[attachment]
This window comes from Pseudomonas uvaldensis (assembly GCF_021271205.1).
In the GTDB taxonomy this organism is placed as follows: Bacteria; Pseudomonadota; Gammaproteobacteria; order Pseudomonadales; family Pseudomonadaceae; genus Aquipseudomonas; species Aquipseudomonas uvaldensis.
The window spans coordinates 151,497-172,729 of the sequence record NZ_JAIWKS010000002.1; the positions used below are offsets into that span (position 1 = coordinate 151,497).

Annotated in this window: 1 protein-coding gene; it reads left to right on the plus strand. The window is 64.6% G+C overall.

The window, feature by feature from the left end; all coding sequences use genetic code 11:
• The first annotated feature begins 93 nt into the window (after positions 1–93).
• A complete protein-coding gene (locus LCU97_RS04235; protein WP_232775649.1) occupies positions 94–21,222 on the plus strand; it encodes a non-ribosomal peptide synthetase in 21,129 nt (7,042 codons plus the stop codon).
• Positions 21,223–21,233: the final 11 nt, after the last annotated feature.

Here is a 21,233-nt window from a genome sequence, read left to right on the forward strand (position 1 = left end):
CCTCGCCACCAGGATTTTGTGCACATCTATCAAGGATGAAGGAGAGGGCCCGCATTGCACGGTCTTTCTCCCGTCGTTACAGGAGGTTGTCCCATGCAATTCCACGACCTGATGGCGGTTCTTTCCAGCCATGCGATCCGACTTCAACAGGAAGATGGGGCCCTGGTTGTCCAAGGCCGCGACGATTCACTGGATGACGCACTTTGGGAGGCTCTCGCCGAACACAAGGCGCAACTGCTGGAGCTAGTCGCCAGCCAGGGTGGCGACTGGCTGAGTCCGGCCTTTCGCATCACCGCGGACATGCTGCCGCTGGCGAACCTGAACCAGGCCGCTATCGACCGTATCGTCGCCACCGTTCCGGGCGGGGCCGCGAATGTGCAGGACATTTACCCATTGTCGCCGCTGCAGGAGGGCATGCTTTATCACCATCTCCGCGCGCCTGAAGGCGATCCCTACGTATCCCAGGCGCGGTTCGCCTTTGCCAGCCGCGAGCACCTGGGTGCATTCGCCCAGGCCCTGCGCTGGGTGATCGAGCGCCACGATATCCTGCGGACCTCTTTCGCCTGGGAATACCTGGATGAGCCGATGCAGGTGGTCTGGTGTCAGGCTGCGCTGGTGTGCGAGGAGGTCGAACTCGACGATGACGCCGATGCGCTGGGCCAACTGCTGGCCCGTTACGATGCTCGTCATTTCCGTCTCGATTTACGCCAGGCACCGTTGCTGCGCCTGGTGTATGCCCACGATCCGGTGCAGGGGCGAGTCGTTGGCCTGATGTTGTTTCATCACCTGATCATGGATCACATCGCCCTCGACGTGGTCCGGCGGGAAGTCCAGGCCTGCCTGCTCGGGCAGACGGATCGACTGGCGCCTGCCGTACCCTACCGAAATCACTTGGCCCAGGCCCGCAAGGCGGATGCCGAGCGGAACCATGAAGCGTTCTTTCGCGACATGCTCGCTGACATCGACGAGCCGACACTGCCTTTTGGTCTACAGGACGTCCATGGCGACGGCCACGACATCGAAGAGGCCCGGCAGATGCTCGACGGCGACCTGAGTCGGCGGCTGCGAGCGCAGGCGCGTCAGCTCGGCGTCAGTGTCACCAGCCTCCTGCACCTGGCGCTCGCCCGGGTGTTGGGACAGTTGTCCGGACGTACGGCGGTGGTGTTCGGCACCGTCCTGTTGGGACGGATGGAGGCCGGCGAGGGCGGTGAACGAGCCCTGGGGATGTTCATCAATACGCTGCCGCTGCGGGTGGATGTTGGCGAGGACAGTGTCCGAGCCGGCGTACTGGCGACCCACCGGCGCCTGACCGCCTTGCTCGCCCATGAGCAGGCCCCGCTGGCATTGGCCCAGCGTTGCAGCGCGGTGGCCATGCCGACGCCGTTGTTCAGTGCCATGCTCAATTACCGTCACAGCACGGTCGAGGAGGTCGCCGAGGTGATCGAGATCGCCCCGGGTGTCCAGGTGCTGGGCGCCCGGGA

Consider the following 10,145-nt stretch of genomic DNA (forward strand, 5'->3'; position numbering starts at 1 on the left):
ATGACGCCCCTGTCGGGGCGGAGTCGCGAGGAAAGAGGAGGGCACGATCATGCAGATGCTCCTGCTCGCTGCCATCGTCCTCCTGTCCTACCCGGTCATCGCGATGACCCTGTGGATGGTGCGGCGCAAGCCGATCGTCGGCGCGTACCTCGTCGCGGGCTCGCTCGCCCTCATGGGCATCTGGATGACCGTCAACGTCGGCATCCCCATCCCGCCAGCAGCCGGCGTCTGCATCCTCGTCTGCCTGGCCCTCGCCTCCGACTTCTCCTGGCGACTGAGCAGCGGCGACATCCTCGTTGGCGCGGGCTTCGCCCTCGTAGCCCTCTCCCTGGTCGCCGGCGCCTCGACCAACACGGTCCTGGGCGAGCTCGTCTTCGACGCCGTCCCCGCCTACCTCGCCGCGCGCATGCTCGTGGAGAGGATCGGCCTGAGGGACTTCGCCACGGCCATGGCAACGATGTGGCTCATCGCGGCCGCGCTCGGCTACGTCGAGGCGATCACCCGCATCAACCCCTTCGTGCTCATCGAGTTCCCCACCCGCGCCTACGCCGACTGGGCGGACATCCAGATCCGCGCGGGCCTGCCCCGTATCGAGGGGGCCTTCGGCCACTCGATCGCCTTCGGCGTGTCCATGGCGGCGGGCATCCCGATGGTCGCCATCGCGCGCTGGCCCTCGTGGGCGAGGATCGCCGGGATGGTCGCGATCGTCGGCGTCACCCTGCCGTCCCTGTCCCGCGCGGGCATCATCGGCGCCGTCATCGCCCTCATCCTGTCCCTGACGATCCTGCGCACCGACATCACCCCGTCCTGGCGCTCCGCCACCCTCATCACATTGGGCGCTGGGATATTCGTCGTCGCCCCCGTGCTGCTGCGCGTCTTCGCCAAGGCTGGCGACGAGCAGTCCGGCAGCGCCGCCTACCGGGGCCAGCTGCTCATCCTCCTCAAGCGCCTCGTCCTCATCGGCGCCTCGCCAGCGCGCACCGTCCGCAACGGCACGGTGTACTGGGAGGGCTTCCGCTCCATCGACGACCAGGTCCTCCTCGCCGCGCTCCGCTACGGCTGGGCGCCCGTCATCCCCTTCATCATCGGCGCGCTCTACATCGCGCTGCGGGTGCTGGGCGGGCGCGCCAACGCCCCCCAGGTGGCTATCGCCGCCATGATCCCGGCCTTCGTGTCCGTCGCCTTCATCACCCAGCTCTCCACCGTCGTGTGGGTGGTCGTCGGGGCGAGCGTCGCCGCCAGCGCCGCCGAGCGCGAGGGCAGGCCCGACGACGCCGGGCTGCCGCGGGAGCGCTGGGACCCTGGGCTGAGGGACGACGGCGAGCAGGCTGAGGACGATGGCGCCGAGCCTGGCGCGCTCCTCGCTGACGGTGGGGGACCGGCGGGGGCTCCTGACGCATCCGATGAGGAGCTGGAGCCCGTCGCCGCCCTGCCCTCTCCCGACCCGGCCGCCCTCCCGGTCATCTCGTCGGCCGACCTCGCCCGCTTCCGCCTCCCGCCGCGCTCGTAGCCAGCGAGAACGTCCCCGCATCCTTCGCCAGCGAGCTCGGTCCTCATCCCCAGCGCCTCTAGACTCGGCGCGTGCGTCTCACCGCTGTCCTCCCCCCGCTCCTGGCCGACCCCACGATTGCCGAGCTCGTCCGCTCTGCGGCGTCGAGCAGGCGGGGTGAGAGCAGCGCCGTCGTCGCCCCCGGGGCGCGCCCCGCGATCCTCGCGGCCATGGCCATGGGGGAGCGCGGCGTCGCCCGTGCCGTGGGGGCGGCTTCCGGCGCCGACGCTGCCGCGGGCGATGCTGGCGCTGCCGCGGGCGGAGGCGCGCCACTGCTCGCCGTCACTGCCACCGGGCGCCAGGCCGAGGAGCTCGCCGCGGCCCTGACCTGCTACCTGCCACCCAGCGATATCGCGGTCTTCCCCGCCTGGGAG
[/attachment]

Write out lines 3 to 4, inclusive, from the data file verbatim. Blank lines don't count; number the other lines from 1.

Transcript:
The window spans coordinates 151,497-172,729 of the sequence record NZ_JAIWKS010000002.1; the positions used below are offsets into that span (position 1 = coordinate 151,497).

Annotated in this window: 1 protein-coding gene; it reads left to right on the plus strand. The window is 64.6% G+C overall.